New National Research Center to Study Health Economics of Substance Use Treatment

New National Research Center to Study Health Economics of Substance Use Treatment

NIH-Funded Project Brings Together Experts from Cornell, Penn, Boston University and University of Miami

The University of Pennsylvania's Leonard Davis Institute of Health Economics (LDI) is one of four academic research institutions collaborating to create a new national research center focused on studying the health economics of substance use treatment as well as the treatment of Hepatitis C and HIV in that population.


A $5.8 million NIH grant funds the creation of a new national center for the study of the health economics of the treatment of drug use and the treatment of Hepatitis C and HIV in that population.

Funded by a $5.8 million grant from the National Institute on Drug Abuse and headquartered at Cornell University's Weill Cornell Medical College in New York, the five-year research program partners with LDI, the Boston Medical Center's HIV Epidemiology and Outcomes Research Unit, and the Department of Public Health Sciences at the University of Miami Miller School of Medicine. Officially named the "Center for Health Economics Treatment Interventions for Substance Use Disorder, HCV and HIV (CHERISH)." The new center's website can be found at www.cherishresearch.org.

Access to treatment
The latest estimates indicate 7.6 million people need treatment for drug use annually but only 1.5 million actually receive it. The most common reason for non-treatment is the lack of insurance coverage or inability to independently pay for treatment. By 2020, annual spending for the treatment of substance use disorders is expected to grow from the current $31.3 billion to $42.1 billion. Much of that growth is expected to be driven by the Affordable Care Act's expansion of insurance coverage and the related integration of substance use treatment into the broader spectrum of health services.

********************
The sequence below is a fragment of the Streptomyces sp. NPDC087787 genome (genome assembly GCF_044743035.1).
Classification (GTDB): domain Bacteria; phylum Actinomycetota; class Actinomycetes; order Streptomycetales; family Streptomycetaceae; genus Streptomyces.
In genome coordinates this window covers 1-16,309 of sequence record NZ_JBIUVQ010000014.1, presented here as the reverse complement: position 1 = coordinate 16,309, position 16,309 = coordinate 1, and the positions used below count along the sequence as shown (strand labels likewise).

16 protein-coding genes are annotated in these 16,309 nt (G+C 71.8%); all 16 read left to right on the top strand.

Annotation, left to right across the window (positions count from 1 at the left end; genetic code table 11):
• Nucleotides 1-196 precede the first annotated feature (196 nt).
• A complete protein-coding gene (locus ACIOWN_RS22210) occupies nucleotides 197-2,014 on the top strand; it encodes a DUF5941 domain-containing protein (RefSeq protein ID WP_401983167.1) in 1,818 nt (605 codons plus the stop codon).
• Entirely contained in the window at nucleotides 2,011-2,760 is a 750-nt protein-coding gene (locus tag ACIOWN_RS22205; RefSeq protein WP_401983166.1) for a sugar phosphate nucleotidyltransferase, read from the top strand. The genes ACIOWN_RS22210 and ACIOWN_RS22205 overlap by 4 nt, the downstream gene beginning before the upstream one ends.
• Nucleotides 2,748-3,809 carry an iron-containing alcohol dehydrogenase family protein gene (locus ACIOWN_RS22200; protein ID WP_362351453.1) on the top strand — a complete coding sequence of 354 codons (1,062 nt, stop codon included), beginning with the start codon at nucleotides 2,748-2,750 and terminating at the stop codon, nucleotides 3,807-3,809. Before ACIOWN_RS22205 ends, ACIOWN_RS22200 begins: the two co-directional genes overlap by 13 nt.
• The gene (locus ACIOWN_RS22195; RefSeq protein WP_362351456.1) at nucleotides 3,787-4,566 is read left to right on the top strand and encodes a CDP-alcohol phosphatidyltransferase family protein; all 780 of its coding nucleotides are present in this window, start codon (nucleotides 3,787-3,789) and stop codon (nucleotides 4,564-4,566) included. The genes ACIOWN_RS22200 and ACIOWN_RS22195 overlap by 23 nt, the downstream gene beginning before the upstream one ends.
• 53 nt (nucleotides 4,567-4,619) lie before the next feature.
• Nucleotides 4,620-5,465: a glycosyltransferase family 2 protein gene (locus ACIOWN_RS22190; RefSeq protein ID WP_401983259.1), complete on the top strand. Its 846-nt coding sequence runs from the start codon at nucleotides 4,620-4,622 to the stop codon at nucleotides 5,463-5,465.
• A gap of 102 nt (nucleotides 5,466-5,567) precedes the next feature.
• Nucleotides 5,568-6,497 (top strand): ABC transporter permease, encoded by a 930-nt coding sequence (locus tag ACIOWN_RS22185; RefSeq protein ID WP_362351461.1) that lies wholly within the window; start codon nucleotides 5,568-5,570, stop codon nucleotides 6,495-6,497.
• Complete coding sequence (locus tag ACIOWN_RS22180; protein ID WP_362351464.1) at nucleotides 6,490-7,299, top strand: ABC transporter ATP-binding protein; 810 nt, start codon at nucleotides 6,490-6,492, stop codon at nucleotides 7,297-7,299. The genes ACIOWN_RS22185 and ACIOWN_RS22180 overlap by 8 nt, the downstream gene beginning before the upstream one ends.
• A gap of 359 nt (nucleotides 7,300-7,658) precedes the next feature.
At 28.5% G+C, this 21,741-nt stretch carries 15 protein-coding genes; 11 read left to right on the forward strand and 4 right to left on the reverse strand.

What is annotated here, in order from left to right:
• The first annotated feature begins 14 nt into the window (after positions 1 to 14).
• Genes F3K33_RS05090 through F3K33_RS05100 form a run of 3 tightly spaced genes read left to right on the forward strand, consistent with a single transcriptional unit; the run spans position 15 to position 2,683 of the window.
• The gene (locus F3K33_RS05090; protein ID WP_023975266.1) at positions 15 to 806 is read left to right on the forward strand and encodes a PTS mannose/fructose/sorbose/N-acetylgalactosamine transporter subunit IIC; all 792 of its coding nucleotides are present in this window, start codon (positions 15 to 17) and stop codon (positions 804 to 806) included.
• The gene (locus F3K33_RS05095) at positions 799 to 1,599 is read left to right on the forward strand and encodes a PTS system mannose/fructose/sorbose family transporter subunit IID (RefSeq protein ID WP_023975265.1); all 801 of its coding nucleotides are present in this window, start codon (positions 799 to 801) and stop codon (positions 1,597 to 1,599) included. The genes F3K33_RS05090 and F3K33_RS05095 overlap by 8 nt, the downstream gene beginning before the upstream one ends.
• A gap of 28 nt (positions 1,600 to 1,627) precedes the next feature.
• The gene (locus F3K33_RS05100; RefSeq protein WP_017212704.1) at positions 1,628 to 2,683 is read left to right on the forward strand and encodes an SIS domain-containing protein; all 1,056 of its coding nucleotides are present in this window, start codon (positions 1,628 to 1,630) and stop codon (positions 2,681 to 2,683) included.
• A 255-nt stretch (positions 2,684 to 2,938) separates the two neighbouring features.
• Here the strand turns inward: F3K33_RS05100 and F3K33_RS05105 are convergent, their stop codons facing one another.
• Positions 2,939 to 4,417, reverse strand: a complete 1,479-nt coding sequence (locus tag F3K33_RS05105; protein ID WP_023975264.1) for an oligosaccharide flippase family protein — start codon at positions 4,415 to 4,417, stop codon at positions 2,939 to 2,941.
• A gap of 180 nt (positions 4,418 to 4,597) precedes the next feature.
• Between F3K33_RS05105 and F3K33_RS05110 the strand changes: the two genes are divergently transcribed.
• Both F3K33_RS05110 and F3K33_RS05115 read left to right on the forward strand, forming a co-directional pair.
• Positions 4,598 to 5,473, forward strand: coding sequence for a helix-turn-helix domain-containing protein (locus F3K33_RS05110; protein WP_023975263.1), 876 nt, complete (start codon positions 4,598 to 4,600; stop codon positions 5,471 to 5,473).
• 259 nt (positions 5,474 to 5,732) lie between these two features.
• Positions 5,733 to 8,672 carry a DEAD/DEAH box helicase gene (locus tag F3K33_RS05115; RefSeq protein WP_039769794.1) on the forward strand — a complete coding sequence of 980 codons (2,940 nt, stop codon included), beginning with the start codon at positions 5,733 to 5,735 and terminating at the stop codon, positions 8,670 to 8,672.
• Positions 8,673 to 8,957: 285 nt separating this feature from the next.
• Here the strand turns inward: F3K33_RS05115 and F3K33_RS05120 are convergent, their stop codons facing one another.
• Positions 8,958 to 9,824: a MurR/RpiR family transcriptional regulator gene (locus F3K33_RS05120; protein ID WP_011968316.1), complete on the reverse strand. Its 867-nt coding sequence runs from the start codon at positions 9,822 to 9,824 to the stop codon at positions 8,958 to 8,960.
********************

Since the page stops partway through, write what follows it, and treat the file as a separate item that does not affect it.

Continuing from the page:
The funding and creation of the new center comes at the same time the White House has just launched a major campaign citing a dramatic increase in heroin use and calling for a nationwide shift from criminal prosecution to greatly expanded treatment and support services to address the broader health dimensions of that issue. 


Bruce Schackman, PhD, Professor of Healthcare Policy and Research at Weill Cornell Medical College, is director of the new center.

Impact of economic research
The goal of the new CHERISH research center, according to its director, Cornell's Bruce Schackman, is to "increase the impact of substance use economic research, especially by addressing the needs of integrated healthcare system providers and payers."

Schackman, PhD, who is Professor of Healthcare Policy and Research at Weill Cornell, said, "This new funding allows us to create an infrastructure that will enhance existing research projects, promote state-of-the art economic research methods, and improve the ability of substance use economic researchers to communicate with decision makers and address changes in today’s healthcare system."

LDI Senior Fellow Zachary Meisel is the primary investigator and Director of the CHERISH Policy and Dissemination Core of the project's Center of Excellence. LDI Executive Director Daniel Polsky is a co-director of that Core.

Clinical and policy stakeholders
"We will bring the full resources of LDI to translate, disseminate, and enhance the relevance of substance use health economic research results to clinical and policy stakeholders," said Polsky, PhD, MPP. He's a Professor of both Health Care Management at Penn's Wharton School and Medicine at Penn's Perelman School of Medicine.

Meisel, MD, MPH, MSHP, is an Assistant Professor of Emergency Medicine at Penn's Perelman School of Medicine. Commenting on the economic implications of the treatment or non-treatment of substance users and their related diseases, Meisel noted, "The recent HIV outbreak among substance users in rural Indiana has alerted many policy makers to the importance of expanding substance use treatment services, in order to avoid costly medical complications and improve the lives of individuals who currently lack access to treatment."